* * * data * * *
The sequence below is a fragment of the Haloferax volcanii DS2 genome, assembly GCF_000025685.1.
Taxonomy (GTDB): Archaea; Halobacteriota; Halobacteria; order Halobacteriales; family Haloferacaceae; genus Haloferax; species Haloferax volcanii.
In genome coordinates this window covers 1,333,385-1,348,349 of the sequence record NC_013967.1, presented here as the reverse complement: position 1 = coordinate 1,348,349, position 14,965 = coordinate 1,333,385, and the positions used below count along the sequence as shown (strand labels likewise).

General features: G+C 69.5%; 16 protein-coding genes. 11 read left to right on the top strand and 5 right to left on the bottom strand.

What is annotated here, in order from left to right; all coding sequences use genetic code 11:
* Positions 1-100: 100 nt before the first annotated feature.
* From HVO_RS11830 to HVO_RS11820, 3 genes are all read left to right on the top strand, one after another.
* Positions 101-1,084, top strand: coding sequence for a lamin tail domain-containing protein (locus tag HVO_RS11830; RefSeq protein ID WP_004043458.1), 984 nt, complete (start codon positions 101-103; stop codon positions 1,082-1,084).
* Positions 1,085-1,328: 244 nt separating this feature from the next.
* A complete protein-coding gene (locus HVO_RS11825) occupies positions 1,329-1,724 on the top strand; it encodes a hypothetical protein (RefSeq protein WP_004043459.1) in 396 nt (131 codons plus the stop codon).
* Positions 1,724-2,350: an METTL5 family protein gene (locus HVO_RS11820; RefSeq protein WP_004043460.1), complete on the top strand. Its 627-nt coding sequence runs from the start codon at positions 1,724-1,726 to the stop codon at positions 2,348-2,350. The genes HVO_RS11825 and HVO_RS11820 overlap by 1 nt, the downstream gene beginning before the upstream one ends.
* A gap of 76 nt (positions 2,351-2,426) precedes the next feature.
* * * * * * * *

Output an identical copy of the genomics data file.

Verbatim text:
The sequence below is a fragment of the Haloferax volcanii DS2 genome, assembly GCF_000025685.1.
Taxonomy (GTDB): Archaea; Halobacteriota; Halobacteria; order Halobacteriales; family Haloferacaceae; genus Haloferax; species Haloferax volcanii.
In genome coordinates this window covers 1,333,385-1,348,349 of the sequence record NC_013967.1, presented here as the reverse complement: position 1 = coordinate 1,348,349, position 14,965 = coordinate 1,333,385, and the positions used below count along the sequence as shown (strand labels likewise).

General features: G+C 69.5%; 16 protein-coding genes. 11 read left to right on the top strand and 5 right to left on the bottom strand.

What is annotated here, in order from left to right; all coding sequences use genetic code 11:
* Positions 1-100: 100 nt before the first annotated feature.
* From HVO_RS11830 to HVO_RS11820, 3 genes are all read left to right on the top strand, one after another.
* Positions 101-1,084, top strand: coding sequence for a lamin tail domain-containing protein (locus tag HVO_RS11830; RefSeq protein ID WP_004043458.1), 984 nt, complete (start codon positions 101-103; stop codon positions 1,082-1,084).
* Positions 1,085-1,328: 244 nt separating this feature from the next.
* A complete protein-coding gene (locus HVO_RS11825) occupies positions 1,329-1,724 on the top strand; it encodes a hypothetical protein (RefSeq protein WP_004043459.1) in 396 nt (131 codons plus the stop codon).
* Positions 1,724-2,350: an METTL5 family protein gene (locus HVO_RS11820; RefSeq protein WP_004043460.1), complete on the top strand. Its 627-nt coding sequence runs from the start codon at positions 1,724-1,726 to the stop codon at positions 2,348-2,350. The genes HVO_RS11825 and HVO_RS11820 overlap by 1 nt, the downstream gene beginning before the upstream one ends.
* A gap of 76 nt (positions 2,351-2,426) precedes the next feature.